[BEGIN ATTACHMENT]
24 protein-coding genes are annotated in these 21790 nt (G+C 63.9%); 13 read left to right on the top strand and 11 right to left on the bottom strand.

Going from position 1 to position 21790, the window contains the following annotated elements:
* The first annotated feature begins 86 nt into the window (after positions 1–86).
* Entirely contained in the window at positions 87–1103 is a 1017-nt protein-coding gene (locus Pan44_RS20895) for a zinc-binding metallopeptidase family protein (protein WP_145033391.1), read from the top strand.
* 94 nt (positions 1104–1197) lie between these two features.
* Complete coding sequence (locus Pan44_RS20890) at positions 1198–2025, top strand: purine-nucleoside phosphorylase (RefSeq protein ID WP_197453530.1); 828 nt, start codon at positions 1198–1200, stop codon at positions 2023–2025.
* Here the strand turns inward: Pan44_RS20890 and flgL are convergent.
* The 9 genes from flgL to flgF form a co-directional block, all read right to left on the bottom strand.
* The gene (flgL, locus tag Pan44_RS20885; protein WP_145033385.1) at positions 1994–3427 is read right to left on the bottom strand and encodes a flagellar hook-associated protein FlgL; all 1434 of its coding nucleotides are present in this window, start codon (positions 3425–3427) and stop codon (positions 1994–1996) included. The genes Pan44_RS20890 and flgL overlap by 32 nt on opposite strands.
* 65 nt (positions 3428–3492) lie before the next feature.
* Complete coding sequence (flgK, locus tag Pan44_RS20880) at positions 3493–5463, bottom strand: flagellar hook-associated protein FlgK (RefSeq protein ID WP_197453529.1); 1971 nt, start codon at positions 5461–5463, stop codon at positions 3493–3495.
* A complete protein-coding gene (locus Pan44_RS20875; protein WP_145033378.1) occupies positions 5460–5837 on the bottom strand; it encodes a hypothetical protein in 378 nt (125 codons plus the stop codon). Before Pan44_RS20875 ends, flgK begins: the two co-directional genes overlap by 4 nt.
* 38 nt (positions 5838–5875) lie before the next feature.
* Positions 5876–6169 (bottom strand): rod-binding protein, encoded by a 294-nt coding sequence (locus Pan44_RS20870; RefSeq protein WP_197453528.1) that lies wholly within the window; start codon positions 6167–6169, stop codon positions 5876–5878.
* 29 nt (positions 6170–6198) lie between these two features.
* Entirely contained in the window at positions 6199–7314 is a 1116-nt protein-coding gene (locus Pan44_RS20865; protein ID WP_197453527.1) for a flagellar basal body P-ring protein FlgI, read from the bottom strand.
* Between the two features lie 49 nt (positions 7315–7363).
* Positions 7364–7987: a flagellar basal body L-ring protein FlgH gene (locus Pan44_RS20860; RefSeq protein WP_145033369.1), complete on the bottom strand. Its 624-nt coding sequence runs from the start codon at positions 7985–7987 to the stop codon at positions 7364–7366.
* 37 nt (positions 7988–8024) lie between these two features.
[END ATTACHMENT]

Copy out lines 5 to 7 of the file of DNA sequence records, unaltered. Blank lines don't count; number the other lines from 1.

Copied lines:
* 94 nt (positions 1104–1197) lie between these two features.
* Complete coding sequence (locus Pan44_RS20890) at positions 1198–2025, top strand: purine-nucleoside phosphorylase (RefSeq protein ID WP_197453530.1); 828 nt, start codon at positions 1198–1200, stop codon at positions 2023–2025.
* Here the strand turns inward: Pan44_RS20890 and flgL are convergent.